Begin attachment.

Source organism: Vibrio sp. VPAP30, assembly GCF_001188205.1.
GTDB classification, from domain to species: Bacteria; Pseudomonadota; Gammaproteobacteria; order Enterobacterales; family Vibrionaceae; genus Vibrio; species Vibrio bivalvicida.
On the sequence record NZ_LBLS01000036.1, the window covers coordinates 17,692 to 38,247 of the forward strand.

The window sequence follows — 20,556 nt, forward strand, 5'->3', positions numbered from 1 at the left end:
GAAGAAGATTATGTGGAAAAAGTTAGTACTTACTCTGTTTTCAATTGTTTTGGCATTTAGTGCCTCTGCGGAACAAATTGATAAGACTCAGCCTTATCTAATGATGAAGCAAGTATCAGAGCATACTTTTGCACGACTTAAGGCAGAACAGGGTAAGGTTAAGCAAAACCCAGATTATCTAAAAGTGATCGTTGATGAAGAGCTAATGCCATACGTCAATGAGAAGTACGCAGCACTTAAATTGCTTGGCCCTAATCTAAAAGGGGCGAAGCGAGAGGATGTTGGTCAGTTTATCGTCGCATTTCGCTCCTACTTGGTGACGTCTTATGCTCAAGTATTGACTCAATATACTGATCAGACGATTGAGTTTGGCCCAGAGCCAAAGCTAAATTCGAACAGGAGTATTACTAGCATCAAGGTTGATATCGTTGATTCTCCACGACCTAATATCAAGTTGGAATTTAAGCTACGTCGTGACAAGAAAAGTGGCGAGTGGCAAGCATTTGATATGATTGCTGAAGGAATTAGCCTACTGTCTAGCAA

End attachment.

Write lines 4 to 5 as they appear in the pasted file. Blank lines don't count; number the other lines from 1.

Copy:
The window sequence follows — 20,556 nt, forward strand, 5'->3', positions numbered from 1 at the left end:
GAAGAAGATTATGTGGAAAAAGTTAGTACTTACTCTGTTTTCAATTGTTTTGGCATTTAGTGCCTCTGCGGAACAAATTGATAAGACTCAGCCTTATCTAATGATGAAGCAAGTATCAGAGCATACTTTTGCACGACTTAAGGCAGAACAGGGTAAGGTTAAGCAAAACCCAGATTATCTAAAAGTGATCGTTGATGAAGAGCTAATGCCATACGTCAATGAGAAGTACGCAGCACTTAAATTGCTTGGCCCTAATCTAAAAGGGGCGAAGCGAGAGGATGTTGGTCAGTTTATCGTCGCATTTCGCTCCTACTTGGTGACGTCTTATGCTCAAGTATTGACTCAATATACTGATCAGACGATTGAGTTTGGCCCAGAGCCAAAGCTAAATTCGAACAGGAGTATTACTAGCATCAAGGTTGATATCGTTGATTCTCCACGACCTAATATCAAGTTGGAATTTAAGCTACGTCGTGACAAGAAAAGTGGCGAGTGGCAAGCATTTGATATGATTGCTGAAGGAATTAGCCTACTGTCTAGCAA